2009 Calera Mt. Harlan Viognier

13.9% alc., 468 cases, $30. From a 6.1-acre vineyard that is organically farmed. Yields of 1.25 tons per acre. Aged 10 months in French oak barrels. 100% MLF. · Light straw color in the glass. Lovely perfume of tropical fruits including papaya with notes of lemon curd and honeysuckle. Moderately rich with plenty of glycerin intensity and minerality. Tasty composite of pineapple, roasted apple, poppyseed and white peach leading to a clean, richly fruited finish. Very impressive and the best example of this varietal currently being produced in California. Very good.

2007 Calera de Villiers Vineyard Mt. Harlan Pinot Noir

14.9% alc., 631 cases, $35. 30% of the fruit from this relatively young (for Calera) vineyard was de-classified. Yields were a ridiculous .78 tons per acre. Aged 16 months in 20% new French oak barrels. · The pleasing aromas trump the flavors. Welcoming scents of plums, berries, brioche and cut flowers. Tart cherry and berry flavors with a short, hot finish. The flamboyant tannins and lively acidity obscure the substantial fruit at this point. Cellar this one for sure. Decent.

2007 Calera Ryan Vineyard Mt. Harlan Pinot Noir

14.8% alc., 1,847 cases, $40. Yields were 2.45 tons per acre. Aged 17 months in 30% new French oak barrels. · Attractive perfume of red plums, berries, cedar and Herbs de Provence. Moderately light in style featuring redder fruits, earth, meat and stem accents, smoothly textured, with plenty of tannin on the hot finish. Decent.

2007 Calera Mills Vineyard Mt. Harlan Pinot Noir

14.9% alc., 943 cases, $45. Yields .84 tons per acre. · The nose is complex and alluring, offering scents of black cherries, caramel, oak vanillin and cut flowers. Restrained and demure dark red fruits have a hint of stem and mushroom, with admirable persistence on the finish. The texture is striking for its sexy silkiness. A little heat lingers in the after taste. Very good.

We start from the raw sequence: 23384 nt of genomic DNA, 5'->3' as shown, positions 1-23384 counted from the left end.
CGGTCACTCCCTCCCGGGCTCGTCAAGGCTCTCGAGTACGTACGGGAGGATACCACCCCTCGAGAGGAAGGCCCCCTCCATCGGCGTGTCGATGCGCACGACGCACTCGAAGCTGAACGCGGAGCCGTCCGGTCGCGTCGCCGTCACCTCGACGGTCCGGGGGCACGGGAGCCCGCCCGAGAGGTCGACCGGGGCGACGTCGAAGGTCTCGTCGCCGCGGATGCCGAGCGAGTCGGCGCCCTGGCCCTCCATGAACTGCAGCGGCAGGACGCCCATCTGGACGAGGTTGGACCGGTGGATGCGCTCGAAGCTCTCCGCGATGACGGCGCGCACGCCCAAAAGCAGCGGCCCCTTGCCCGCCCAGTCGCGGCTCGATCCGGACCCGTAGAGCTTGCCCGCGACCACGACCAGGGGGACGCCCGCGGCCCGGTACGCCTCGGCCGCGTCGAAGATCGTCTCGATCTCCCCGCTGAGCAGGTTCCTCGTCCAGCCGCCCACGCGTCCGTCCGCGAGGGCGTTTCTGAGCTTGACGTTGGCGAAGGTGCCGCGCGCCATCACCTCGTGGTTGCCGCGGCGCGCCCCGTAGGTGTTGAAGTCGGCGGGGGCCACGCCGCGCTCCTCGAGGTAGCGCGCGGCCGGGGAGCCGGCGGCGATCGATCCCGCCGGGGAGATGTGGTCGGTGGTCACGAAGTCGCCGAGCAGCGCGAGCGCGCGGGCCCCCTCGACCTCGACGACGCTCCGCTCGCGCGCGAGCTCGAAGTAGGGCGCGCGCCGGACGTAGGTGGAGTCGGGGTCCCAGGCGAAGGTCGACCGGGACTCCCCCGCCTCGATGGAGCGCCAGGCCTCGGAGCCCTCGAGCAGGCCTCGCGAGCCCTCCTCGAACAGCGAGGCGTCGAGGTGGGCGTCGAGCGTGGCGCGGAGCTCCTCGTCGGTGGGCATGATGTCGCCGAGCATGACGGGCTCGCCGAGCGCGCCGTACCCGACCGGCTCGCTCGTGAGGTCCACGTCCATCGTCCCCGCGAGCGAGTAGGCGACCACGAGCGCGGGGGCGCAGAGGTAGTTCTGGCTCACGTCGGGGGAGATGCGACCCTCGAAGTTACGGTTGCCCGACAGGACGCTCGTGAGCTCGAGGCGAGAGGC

2007 Calera Reed Vineyard Mt. Harlan Pinot Noir

14.2% alc., 190 cases, $50. Very low yields of 0.9 tons per acre. Aged 16 months in 30% new French oak barrels. · Lightest in color of the Calera Pinot Noirs in 2007. Terrific nose that really draws you to the wine featuring aromas of red raspberries, strawberries, cranberries, rose hips, tea and balsam. The most delicate and feminine, least tannic, and most approachable Pinot Noir in the lineup offering discreetly concentrated red berry fruit, sandalwood, baking spice and herbal flavors. Very good.

2007 Calera Jensen Vineyard Mt. Harlan Pinot Noir

14.9% alc., 1,113 cases, $70. 13.5% of the crop was declassified. Yields of 1.46 tons per acre. Aged 16 months in 30% new French oak barrels. · The most vibrant and captivating nose in the lineup revealing an array of high-pitched wild berries, ripe strawberries, and black cherries with a subtle conifer and stem note. Luscious core of fruit echoing the aromas with impeccable balance and a smooth, silky texture. Impressive persistence of fruit flavors on the high-tone finish. A legend in the making.

2007 Calera Selleck Vineyard Mt. Harlan Pinot Noir

14.8% alc., 411 cases, $75. Yields were 1.36 tons per acre. Aged 16 months in 30% new French oak barrels. · Lovely full-on perfume of black cherries, red plums, spice box and roses. Juicy and succulent berry fruit flavors nicely spiced and framed with well-honed tannins and bright acidity. Tastes like the best berry compote you have ever had. A little heat peaks out on the finish, but this is otherwise a very charming wine that is hard to say no to.

Other current Calera offerings include: 2009 Central Coast Chardonnay ($16), 2009 Central Coast Vin Gris of Pinot Noir ($16), 2009 Central Coast Viognier ($16), 2009 Mt. Harlan Aligote ($20), 2008 Central Coast Pinot Noir ($24), and 2007 Mt. Harlan Cuvée Pinot Noir ($30). The Mt. Harlan Cuvée is a barrel selection from the various single-vineyard Pinot Noirs. I did not taste this wine but I blended equal amounts of the single vineyard wines reviewed above for the heck of it. The resulting wine was brooding and linear without nuance but it was pretty tasty. The Central Coast vineyard sources are multiple and are listed on the website.

Calera wines are sold through the winery’s online store at The de Villiers and Reed bottlings are sold out. The 2006 Reed is being offered in its place. Look for older vintages offered by Calera of vineyard-designated Pinot Noir that have been cellared perfectly at the winery. Jensen's newsletters are a treasure but he unfortunately publishes them very sporadically.